Who it’s for: The funeral professional who resists sales but knows they need sales skills to survive in their job or funeral business.

 

Holding Space: On Loving, Dying, and Letting Go

Review snippet: “This is a beautifully written book about the challenging practice of remaining present—holding non-reactive space—around emotions of grief, sorrow and loss. This practice is brought alive through many touching vignettes from the author’s life and work as a hospital chaplain and as a doula for the poignant transitions of birth and death. I recommend Holding Space highly for hospice workers, religious and medical professionals, and for anyone facing personal loss.” 

—Jan Chozen Bays, Mindfulness on the Go and Mindful Eating

Why we love it: As we step into a new era of funeral service, we must ask ourselves what it truly means to hold space for death. It’s no longer an option to lean on tradition. Families want more. They demand more. And this book helps you to understand where they’re coming from, and the importance of having the ability to hold space well figured out. Plus, it’s a deeply inspiring read with lots of anecdotal stories along the way.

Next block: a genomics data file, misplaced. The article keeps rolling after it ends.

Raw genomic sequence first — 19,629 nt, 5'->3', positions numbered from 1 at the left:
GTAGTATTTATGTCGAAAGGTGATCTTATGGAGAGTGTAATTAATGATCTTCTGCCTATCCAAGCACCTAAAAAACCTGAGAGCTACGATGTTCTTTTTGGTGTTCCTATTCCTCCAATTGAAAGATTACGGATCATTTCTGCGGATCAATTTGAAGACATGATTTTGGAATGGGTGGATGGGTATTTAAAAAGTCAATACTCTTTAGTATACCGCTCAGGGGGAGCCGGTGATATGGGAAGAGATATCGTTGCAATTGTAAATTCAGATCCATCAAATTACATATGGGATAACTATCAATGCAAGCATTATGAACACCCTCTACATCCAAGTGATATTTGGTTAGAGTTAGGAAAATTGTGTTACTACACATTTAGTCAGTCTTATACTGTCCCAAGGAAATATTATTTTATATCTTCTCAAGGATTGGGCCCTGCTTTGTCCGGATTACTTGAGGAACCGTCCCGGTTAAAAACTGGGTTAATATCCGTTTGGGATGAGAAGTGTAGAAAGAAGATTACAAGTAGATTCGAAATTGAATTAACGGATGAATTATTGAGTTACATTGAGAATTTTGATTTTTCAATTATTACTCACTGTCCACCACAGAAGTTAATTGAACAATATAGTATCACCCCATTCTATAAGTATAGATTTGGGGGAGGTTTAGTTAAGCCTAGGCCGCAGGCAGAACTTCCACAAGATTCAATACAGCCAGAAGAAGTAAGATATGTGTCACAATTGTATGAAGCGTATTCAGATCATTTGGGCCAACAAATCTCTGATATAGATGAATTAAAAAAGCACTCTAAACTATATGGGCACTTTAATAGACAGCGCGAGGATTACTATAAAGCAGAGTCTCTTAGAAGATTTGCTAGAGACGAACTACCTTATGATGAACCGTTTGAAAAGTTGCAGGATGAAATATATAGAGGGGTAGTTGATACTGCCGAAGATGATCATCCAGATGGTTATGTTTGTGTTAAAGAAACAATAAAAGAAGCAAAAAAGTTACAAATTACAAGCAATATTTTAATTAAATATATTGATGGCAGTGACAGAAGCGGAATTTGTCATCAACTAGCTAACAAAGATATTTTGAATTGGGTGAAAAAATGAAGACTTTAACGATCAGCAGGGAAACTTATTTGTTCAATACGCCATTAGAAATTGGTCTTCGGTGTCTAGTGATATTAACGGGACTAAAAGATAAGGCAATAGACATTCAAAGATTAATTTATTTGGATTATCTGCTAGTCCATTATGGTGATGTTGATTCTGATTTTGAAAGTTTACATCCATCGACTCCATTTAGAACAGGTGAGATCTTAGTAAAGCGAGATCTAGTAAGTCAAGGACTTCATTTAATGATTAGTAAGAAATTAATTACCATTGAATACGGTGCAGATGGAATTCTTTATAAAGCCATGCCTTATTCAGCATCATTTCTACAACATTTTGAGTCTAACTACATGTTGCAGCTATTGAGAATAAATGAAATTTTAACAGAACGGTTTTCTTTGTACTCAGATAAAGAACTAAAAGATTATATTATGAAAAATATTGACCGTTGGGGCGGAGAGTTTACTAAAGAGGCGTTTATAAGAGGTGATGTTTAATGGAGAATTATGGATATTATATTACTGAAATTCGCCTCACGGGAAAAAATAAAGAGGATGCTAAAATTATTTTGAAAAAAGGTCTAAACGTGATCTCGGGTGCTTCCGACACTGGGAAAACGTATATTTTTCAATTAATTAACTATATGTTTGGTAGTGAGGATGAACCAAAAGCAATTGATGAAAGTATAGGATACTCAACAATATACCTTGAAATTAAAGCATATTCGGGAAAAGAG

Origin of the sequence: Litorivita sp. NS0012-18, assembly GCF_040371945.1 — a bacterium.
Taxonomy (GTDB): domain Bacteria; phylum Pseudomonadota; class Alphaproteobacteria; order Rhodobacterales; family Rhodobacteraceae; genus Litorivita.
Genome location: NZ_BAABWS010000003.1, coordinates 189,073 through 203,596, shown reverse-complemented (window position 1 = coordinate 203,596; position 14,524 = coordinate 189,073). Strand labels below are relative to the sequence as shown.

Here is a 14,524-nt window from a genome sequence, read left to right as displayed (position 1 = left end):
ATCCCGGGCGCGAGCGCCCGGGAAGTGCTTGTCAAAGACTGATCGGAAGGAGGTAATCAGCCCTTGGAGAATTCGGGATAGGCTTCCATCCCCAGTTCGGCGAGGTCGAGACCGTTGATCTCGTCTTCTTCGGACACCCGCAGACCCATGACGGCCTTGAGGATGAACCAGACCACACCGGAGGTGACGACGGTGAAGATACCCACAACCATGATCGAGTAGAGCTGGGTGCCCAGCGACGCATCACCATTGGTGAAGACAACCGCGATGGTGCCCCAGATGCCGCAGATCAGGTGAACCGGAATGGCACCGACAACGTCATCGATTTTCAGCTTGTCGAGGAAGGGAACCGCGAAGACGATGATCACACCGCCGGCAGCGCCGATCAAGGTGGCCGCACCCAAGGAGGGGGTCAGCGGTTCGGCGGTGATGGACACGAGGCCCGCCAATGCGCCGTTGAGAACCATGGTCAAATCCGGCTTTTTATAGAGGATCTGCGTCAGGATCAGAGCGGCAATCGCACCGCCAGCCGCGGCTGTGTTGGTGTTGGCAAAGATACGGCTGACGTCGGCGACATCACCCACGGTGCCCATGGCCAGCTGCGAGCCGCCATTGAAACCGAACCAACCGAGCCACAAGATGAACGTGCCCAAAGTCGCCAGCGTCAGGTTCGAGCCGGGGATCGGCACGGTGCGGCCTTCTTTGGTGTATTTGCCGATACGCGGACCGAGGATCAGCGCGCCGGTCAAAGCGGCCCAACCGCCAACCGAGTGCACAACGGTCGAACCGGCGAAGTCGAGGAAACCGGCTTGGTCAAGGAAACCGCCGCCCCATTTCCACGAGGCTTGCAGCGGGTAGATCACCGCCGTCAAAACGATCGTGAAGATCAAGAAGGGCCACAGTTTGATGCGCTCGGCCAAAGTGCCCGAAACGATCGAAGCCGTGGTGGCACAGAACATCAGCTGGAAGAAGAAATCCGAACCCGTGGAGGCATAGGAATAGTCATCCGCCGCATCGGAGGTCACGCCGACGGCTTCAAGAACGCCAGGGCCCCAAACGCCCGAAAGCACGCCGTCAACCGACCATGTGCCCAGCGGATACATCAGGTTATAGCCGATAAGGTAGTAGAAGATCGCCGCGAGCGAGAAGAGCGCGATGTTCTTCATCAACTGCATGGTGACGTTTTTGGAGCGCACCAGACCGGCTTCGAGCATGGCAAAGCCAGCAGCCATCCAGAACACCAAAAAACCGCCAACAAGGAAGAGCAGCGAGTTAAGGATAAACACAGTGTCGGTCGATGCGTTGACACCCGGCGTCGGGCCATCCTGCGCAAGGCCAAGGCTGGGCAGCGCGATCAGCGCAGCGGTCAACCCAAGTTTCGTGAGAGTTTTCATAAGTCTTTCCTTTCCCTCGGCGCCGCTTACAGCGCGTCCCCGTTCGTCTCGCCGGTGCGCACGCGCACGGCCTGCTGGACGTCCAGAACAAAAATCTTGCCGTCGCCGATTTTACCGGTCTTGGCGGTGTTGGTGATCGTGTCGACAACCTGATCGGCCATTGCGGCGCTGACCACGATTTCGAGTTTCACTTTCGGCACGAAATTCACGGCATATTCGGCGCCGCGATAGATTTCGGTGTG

Who it’s for: The funeral professional who knows tradition isn’t the way anymore, but they’re not sure how to show up and level up their service for their families.

 

Atlas of the Heart: Mapping Meaningful Connection and the Language of Human Experience

Review snippet: “This levels the playing field by providing a common language for communicating emotions by helping you understand the nuance between words we often use incorrectly or interchangeably. A valuable relationship tool to understand your own emotions, for parents and teachers to provide children with the opportunity to learn early how to communicate what they’re feeling, for families, partners, leaders… for everyone. Could we reset the culture and start from here, please?”